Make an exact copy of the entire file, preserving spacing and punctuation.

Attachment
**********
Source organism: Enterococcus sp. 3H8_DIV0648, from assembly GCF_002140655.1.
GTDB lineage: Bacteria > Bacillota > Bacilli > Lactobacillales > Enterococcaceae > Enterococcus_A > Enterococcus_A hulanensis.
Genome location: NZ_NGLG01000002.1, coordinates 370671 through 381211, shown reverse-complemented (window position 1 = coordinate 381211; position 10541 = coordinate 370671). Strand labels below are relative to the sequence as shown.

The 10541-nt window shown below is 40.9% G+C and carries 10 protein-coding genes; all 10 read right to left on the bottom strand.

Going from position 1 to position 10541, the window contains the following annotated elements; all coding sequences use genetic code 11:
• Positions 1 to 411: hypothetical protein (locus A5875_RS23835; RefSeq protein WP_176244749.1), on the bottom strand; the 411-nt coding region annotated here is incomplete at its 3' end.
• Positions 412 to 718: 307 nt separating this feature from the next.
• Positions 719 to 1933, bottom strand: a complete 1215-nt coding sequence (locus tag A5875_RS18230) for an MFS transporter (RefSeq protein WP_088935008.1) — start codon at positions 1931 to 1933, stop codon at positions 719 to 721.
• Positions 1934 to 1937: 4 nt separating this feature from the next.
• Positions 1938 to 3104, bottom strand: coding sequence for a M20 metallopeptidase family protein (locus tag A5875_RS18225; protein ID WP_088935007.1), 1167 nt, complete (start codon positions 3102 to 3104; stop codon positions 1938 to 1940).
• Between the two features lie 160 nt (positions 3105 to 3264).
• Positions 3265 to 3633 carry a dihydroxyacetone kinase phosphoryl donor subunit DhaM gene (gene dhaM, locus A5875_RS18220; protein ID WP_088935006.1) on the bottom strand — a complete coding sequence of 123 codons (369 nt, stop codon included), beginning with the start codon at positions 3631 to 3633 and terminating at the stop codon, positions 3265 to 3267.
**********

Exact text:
Source organism: Enterococcus sp. 3H8_DIV0648, from assembly GCF_002140655.1.
GTDB lineage: Bacteria > Bacillota > Bacilli > Lactobacillales > Enterococcaceae > Enterococcus_A > Enterococcus_A hulanensis.
Genome location: NZ_NGLG01000002.1, coordinates 370671 through 381211, shown reverse-complemented (window position 1 = coordinate 381211; position 10541 = coordinate 370671). Strand labels below are relative to the sequence as shown.

The 10541-nt window shown below is 40.9% G+C and carries 10 protein-coding genes; all 10 read right to left on the bottom strand.

Going from position 1 to position 10541, the window contains the following annotated elements; all coding sequences use genetic code 11:
• Positions 1 to 411: hypothetical protein (locus A5875_RS23835; RefSeq protein WP_176244749.1), on the bottom strand; the 411-nt coding region annotated here is incomplete at its 3' end.
• Positions 412 to 718: 307 nt separating this feature from the next.
• Positions 719 to 1933, bottom strand: a complete 1215-nt coding sequence (locus tag A5875_RS18230) for an MFS transporter (RefSeq protein WP_088935008.1) — start codon at positions 1931 to 1933, stop codon at positions 719 to 721.
• Positions 1934 to 1937: 4 nt separating this feature from the next.
• Positions 1938 to 3104, bottom strand: coding sequence for a M20 metallopeptidase family protein (locus tag A5875_RS18225; protein ID WP_088935007.1), 1167 nt, complete (start codon positions 3102 to 3104; stop codon positions 1938 to 1940).
• Between the two features lie 160 nt (positions 3105 to 3264).
• Positions 3265 to 3633 carry a dihydroxyacetone kinase phosphoryl donor subunit DhaM gene (gene dhaM, locus A5875_RS18220; protein ID WP_088935006.1) on the bottom strand — a complete coding sequence of 123 codons (369 nt, stop codon included), beginning with the start codon at positions 3631 to 3633 and terminating at the stop codon, positions 3265 to 3267.